Belize’s exposure to North Americans and Europeans prior to the mass proliferation of broadcast television, tourism and retiree migration was largely limited to British soldiers, Peace Corps volunteers, and the very few pioneering tourists and wanderers that jealously guarded the paradise that they felt they discovered. In more recent times, the escalation of tourism and of the foreign-owned real estate market has brought about a shift in property ownership and a growth in expat resident populations in traditional and emerging island, coastal and inland communities. This changing face of our population brings all kinds; and increasingly those that are attracted to the free and easy ways that Belizeans have traditionally enjoyed.
Like the lead character, Kurtz in Joseph Conrad’s famous novel, Heart of Darkness, some expats that eventually call Belize their home, find themselves in an environment where their demons, hidden deep within their consciousness, but formerly controlled by formidable legal systems and law enforcement in their home country; emerge to the surface with violent results.
The gruesome strangulation of a white Canadian woman and her ex-marine American boyfriend this past week, possibly by the hand of another expat, seems to be the latest demonstration of this trend of drama playing itself out on the local and international media. Just as the quest for ivory in the 19th century Belgian Congo brought out oppression, violence, insanity and homicide among European expats and locals in Conrad’s novel, it seems that the allure of land and property; and the territorialism and divisions that it brings, is today’s ivory in the expat frontier that Belize has become.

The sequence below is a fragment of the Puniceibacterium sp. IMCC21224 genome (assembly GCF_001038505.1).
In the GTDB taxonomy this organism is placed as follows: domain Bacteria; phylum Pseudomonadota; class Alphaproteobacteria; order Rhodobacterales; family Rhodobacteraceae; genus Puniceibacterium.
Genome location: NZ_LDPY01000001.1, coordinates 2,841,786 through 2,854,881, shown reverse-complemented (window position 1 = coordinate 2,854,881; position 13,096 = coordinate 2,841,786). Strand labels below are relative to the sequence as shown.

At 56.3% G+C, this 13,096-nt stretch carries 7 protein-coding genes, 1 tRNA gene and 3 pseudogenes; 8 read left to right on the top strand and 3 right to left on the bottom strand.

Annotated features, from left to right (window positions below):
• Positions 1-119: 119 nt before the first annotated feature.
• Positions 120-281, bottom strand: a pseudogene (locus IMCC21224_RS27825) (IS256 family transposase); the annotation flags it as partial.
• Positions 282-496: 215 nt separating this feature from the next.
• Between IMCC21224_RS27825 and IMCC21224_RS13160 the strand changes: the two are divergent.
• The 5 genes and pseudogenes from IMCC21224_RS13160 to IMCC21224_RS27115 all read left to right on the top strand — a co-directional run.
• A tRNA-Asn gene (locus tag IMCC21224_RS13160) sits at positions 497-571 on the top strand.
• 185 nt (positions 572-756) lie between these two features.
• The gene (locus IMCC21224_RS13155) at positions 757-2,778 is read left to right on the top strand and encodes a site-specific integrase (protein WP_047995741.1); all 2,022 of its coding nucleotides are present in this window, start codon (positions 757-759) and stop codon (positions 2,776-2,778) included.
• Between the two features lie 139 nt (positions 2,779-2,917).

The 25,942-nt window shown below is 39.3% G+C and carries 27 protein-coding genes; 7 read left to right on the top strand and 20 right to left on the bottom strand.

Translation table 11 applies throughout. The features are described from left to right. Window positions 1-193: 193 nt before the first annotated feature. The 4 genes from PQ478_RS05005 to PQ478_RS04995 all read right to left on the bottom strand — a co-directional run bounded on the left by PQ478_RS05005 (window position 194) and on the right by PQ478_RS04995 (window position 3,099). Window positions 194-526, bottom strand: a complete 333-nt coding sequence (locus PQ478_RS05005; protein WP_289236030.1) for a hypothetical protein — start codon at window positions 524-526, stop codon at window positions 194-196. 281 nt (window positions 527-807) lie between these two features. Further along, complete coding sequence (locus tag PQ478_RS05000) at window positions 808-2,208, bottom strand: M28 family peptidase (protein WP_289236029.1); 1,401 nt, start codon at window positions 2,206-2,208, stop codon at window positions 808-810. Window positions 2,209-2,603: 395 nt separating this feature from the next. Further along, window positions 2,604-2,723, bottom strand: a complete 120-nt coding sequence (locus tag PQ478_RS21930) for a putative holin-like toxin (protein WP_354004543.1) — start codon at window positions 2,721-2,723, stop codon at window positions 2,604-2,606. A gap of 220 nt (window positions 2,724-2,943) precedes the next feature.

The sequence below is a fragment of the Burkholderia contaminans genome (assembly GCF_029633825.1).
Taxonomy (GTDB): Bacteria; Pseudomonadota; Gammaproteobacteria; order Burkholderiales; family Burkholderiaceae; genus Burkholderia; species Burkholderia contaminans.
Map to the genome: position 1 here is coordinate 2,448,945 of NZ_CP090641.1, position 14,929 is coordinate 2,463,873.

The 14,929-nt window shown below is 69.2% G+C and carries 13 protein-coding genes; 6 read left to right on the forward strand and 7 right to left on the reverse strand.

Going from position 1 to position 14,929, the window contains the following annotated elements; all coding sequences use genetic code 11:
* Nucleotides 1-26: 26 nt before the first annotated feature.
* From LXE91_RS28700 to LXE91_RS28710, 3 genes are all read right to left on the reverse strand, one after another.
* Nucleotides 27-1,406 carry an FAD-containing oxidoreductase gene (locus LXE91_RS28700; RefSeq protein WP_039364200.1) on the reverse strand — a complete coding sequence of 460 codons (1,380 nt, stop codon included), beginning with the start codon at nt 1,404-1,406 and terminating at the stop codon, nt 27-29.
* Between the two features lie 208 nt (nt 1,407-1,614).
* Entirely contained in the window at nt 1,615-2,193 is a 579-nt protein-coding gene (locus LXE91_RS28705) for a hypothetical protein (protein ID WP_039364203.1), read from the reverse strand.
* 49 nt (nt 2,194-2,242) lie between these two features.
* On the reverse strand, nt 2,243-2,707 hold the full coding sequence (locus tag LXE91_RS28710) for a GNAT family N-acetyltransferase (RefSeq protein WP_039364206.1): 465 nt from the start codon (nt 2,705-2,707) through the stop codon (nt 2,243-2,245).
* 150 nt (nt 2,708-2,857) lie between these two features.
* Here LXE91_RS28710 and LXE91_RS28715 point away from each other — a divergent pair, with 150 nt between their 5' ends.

Belize’s real estate boom for expats emerged as a side product of tourism. North American and European visitors increasingly become enthralled by the easy Belizean lifestyle against the backdrop of pristine beaches, coral islands on azure seas and vivid rainforests with breathtaking views. This boom has led to acquisition and exchange of a commodity that Belizeans took for granted, and has led to an appreciation in prices that are now beyond the reach of the average local citizen. The market, now largely void of local participation, has evolved among foreign interests to where values are ascertained not by North American standards of valuation, but by impulse and emotion. This market is wrought with imperfect titles, uncertain shareholdings, and boundaries based on unclear paperwork and surveys. This Gold Rush ease of acquisition of Belizean property has brought all types to Belize, and the culture clash that has resulted, fueled by intolerance by both locals and foreigners, seems to be leading to incidents of violence among their own and to a lesser extent, between expats and locals.
The recent tragedy, as well as others like the Dark Knight saga where one developer is accused of taking out an assassination hit against his former business associate due to land access, paints a picture of a virtual war among the white settlers of this land over territory and possessions. The case of John McAfee, the tech millionaire suspected of killing his neighbor Greg Faul in San Pedro, based on a dispute where it has been reported that McAfee disagreed with his neighbor over the boundaries within where his animals could roam. In the deep south, disagreements between the founders of ACES, a crocodile rescue facility and the local Maya population led to
a burning of their facility to the ground; under allegations by the Mayas that the owners fed two missing children to their crocs, leading ACES founder Vince Rose to state to the media that: “It’s just unacceptable that a pre-meditated group of savages – and they are not human beings, they are savages – they should not even be out on the streets. They should all be in prison because they are not human beings.”
Finally, the horrific incident of former Canadian resident, Guyanese Danny Mason’s alleged involvement in the beheading of Pastor Llewellyn Lucas and as part of an extortion scheme targeting Canadian Mennonites, highlights the nature of the elements that are somehow finding their way to Belize.